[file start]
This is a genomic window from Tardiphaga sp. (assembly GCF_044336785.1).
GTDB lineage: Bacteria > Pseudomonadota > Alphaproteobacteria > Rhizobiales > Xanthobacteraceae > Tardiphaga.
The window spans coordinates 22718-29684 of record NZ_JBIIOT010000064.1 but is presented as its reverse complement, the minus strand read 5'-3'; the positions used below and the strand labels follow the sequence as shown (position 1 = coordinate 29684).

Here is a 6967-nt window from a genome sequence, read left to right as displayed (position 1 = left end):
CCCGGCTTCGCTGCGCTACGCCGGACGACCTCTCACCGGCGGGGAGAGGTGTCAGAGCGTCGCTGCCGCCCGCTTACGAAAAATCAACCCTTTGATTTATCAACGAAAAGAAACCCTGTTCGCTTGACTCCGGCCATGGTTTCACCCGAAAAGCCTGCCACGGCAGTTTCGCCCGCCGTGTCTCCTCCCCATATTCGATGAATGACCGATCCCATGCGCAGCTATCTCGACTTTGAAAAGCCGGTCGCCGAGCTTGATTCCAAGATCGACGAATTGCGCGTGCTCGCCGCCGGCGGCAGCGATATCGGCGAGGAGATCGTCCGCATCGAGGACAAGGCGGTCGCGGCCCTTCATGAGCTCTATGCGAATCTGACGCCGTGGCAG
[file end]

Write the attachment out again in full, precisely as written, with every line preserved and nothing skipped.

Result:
This is a genomic window from Tardiphaga sp. (assembly GCF_044336785.1).
GTDB lineage: Bacteria > Pseudomonadota > Alphaproteobacteria > Rhizobiales > Xanthobacteraceae > Tardiphaga.
The window spans coordinates 22718-29684 of record NZ_JBIIOT010000064.1 but is presented as its reverse complement, the minus strand read 5'-3'; the positions used below and the strand labels follow the sequence as shown (position 1 = coordinate 29684).

Here is a 6967-nt window from a genome sequence, read left to right as displayed (position 1 = left end):
CCCGGCTTCGCTGCGCTACGCCGGACGACCTCTCACCGGCGGGGAGAGGTGTCAGAGCGTCGCTGCCGCCCGCTTACGAAAAATCAACCCTTTGATTTATCAACGAAAAGAAACCCTGTTCGCTTGACTCCGGCCATGGTTTCACCCGAAAAGCCTGCCACGGCAGTTTCGCCCGCCGTGTCTCCTCCCCATATTCGATGAATGACCGATCCCATGCGCAGCTATCTCGACTTTGAAAAGCCGGTCGCCGAGCTTGATTCCAAGATCGACGAATTGCGCGTGCTCGCCGCCGGCGGCAGCGATATCGGCGAGGAGATCGTCCGCATCGAGGACAAGGCGGTCGCGGCCCTTCATGAGCTCTATGCGAATCTGACGCCGTGGCAG